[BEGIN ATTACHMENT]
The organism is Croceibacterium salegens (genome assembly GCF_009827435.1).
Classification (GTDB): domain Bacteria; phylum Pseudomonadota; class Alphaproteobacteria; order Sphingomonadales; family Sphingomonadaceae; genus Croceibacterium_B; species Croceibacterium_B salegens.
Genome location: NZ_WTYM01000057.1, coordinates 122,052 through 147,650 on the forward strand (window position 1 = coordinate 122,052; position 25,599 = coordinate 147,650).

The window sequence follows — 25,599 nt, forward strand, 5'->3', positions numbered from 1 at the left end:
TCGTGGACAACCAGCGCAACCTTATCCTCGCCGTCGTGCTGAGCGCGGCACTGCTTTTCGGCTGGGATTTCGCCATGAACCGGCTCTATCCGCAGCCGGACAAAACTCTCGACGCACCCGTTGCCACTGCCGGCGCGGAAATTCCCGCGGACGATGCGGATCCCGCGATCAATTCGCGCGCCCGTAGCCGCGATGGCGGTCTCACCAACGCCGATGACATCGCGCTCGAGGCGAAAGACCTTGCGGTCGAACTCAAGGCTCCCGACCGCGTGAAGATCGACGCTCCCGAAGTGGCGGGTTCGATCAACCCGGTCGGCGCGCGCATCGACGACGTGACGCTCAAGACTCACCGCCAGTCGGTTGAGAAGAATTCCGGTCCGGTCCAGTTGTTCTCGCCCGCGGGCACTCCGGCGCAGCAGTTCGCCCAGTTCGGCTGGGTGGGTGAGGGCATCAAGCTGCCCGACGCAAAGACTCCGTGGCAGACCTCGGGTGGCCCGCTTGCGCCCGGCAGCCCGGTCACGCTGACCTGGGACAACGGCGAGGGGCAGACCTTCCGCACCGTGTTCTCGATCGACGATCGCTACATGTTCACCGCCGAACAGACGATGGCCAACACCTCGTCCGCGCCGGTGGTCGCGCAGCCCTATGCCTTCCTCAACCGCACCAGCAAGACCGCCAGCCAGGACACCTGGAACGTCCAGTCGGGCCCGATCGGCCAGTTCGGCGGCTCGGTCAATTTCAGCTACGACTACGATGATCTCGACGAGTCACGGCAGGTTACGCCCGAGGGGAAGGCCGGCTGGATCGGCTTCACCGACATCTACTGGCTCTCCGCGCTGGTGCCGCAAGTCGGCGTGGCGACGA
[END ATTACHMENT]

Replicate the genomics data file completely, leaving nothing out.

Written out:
The organism is Croceibacterium salegens (genome assembly GCF_009827435.1).
Classification (GTDB): domain Bacteria; phylum Pseudomonadota; class Alphaproteobacteria; order Sphingomonadales; family Sphingomonadaceae; genus Croceibacterium_B; species Croceibacterium_B salegens.
Genome location: NZ_WTYM01000057.1, coordinates 122,052 through 147,650 on the forward strand (window position 1 = coordinate 122,052; position 25,599 = coordinate 147,650).

The window sequence follows — 25,599 nt, forward strand, 5'->3', positions numbered from 1 at the left end:
TCGTGGACAACCAGCGCAACCTTATCCTCGCCGTCGTGCTGAGCGCGGCACTGCTTTTCGGCTGGGATTTCGCCATGAACCGGCTCTATCCGCAGCCGGACAAAACTCTCGACGCACCCGTTGCCACTGCCGGCGCGGAAATTCCCGCGGACGATGCGGATCCCGCGATCAATTCGCGCGCCCGTAGCCGCGATGGCGGTCTCACCAACGCCGATGACATCGCGCTCGAGGCGAAAGACCTTGCGGTCGAACTCAAGGCTCCCGACCGCGTGAAGATCGACGCTCCCGAAGTGGCGGGTTCGATCAACCCGGTCGGCGCGCGCATCGACGACGTGACGCTCAAGACTCACCGCCAGTCGGTTGAGAAGAATTCCGGTCCGGTCCAGTTGTTCTCGCCCGCGGGCACTCCGGCGCAGCAGTTCGCCCAGTTCGGCTGGGTGGGTGAGGGCATCAAGCTGCCCGACGCAAAGACTCCGTGGCAGACCTCGGGTGGCCCGCTTGCGCCCGGCAGCCCGGTCACGCTGACCTGGGACAACGGCGAGGGGCAGACCTTCCGCACCGTGTTCTCGATCGACGATCGCTACATGTTCACCGCCGAACAGACGATGGCCAACACCTCGTCCGCGCCGGTGGTCGCGCAGCCCTATGCCTTCCTCAACCGCACCAGCAAGACCGCCAGCCAGGACACCTGGAACGTCCAGTCGGGCCCGATCGGCCAGTTCGGCGGCTCGGTCAATTTCAGCTACGACTACGATGATCTCGACGAGTCACGGCAGGTTACGCCCGAGGGGAAGGCCGGCTGGATCGGCTTCACCGACATCTACTGGCTCTCCGCGCTGGTGCCGCAAGTCGGCGTGGCGACGA